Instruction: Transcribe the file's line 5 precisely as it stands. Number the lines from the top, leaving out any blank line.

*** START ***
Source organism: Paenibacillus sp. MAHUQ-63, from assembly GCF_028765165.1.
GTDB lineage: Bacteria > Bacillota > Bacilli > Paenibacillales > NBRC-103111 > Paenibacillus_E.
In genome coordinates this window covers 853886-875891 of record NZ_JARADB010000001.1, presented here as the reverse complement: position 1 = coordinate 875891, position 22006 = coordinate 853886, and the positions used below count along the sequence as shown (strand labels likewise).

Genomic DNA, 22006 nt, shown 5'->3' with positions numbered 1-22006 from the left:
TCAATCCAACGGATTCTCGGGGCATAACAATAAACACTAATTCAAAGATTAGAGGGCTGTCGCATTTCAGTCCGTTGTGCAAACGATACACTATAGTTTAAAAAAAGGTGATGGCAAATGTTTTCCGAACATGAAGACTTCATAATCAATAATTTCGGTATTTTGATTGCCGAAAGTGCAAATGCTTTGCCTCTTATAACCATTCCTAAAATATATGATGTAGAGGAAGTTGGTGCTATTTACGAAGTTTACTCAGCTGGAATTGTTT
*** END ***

TCAATCCAACGGATTCTCGGGGCATAACAATAAACACTAATTCAAAGATTAGAGGGCTGTCGCATTTCAGTCCGTTGTGCAAACGATACACTATAGTTTAAAAAAAGGTGATGGCAAATGTTTTCCGAACATGAAGACTTCATAATCAATAATTTCGGTATTTTGATTGCCGAAAGTGCAAATGCTTTGCCTCTTATAACCATTCCTAAAATATATGATGTAGAGGAAGTTGGTGCTATTTACGAAGTTTACTCAGCTGGAATTGTTT